Profit = proceeds of short sale – cost of IQW.PR.C – ((25 / (price of shares * 0.95)) – 12.5) * price of shares)
and ((25 / (price of shares * 0.95)) – 12.5) * price of shares)
= ((26.04 / price of shares) – 12.5) * price of shares
= 26.04 – 12.5*price of shares
Profit = proceeds of short sale – cost of IQW.PR.C + 26.04 – 12.5*price of shares
= 1.75*12.5 – 15.75 + 26.04 – 12.5*price of shares
= 21.875 – 15.75 + 26.04 – 12.5*price of shares
= 32.525 – 12.5*price of shares
Implying that the “risk arbitrage” will be profitable provided that, in the simplest scenario:
(i) shares are converted at 95% of the calculated market price of $2.60 or lower
(ii) the resultant short can be covered at that price (if necessary)
… assuming as well that IQW has been shorted at a ratio of 12.5:1 at a price of 1.75 and the IQW.PR.C was purchased at 15.75
Update, 2007-12-30: An Assiduous Reader who is in the unfortunate position of holding this issue, writes in and says:
The second one is the dreaded IQW.PR.C. I read today on the RBC Action Direct web site that Quebecor has received notice to convert a large number of this outstanding preferred to subordinate voting shares (I’m assuming I should have done the same but I missed the March 1st date because I wasn’t aware I had to provide 65 days notice). I don’t own a lot of it but I assume I should be doing the same as to preserve some capital before the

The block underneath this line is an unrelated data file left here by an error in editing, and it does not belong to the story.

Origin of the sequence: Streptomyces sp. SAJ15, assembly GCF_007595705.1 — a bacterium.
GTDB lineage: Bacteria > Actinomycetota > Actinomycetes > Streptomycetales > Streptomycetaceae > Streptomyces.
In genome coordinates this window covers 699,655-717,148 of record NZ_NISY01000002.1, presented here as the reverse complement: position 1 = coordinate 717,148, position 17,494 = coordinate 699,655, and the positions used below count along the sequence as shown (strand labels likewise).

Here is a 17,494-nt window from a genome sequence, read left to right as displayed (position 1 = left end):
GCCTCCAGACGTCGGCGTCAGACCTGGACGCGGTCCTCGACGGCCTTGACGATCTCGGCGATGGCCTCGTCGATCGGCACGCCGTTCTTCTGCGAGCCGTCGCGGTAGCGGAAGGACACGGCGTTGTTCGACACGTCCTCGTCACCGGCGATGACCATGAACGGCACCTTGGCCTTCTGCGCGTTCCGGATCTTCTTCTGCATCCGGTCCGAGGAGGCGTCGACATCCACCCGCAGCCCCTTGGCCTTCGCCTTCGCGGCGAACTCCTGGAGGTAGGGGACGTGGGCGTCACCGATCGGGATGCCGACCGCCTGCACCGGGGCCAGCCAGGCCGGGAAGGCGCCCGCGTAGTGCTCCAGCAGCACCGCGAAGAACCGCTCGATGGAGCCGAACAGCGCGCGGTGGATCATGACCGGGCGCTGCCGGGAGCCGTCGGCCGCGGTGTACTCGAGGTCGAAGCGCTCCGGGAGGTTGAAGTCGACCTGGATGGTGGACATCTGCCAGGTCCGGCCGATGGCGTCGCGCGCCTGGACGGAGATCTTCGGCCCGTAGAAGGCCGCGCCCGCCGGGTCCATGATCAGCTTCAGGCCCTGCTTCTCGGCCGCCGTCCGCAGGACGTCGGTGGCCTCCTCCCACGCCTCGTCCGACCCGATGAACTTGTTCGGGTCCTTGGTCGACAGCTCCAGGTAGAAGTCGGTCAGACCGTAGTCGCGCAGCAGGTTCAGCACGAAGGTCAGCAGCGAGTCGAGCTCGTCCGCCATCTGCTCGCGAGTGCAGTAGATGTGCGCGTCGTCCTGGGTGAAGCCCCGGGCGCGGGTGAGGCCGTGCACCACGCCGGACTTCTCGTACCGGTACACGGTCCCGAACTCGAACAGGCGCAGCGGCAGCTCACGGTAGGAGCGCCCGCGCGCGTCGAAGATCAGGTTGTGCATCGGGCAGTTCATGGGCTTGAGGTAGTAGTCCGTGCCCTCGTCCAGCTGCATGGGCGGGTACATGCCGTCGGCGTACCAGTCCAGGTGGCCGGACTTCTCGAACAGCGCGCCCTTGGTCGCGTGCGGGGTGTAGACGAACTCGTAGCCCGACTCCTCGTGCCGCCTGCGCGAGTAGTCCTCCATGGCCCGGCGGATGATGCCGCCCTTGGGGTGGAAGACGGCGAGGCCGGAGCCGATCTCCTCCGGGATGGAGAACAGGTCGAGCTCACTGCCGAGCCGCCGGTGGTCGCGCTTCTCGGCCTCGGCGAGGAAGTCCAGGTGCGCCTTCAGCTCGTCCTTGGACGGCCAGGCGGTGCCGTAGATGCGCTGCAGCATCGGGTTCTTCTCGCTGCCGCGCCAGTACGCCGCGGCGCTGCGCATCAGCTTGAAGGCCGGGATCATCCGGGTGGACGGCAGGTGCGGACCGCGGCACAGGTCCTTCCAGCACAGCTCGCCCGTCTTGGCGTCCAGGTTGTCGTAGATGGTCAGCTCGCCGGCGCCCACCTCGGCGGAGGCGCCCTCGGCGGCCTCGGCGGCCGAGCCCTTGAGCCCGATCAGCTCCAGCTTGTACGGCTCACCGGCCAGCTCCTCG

company goes bankrupt? Thoughts on this?
Well, actually I don’t have a lot of thoughts on this, because IQW is junk and I don’t trade junk. I’m a fixed-income guy; junk requires equity-style analysis. That being said:
The case for conversion relies on current prices. At the current conversion rate of 12.5 IQW for 1 IQW.PR.C, the common is more valuable. Going by this, you would wait until the last possible moment before the next conversion date, examine prices at that time and request conversion if the terms are still favourable. Then, after having waited out the notice period and received your common, you would treat the IQW in the same manner as every other equity in your portfolio.
The case for retaining IQW.PR.C relies on their seniority. At the time the dividend was suspended, the company stated that it had cash on hand to make the payments, but was prevented from doing so by the Corporations Act, which prevents them from paying dividends when their shareholders’ equity is so low. They stated at that time that the annual meeting would rejig the balance sheet – through a few bookkeeping entries – to allow the resumption of dividends on their preferreds. If the company should ever pay any dividends ever again, the preferreds will be taken care of first! Should you keep the issue over the next notice date, you will retain the option to request conversion on the following date, and so on ad infinitum … or ad bankruptcy, anyway!
IQW is in a bad way. They’re not making any money, nobody seems to want their assets and they can’t find new financing. All I can really suggest is that you get their latest regulatory filings (SEDAR), perhaps discuss the company on Financial Webring Forum, develop a few potential scenarios for the company’s future … and make your own decision.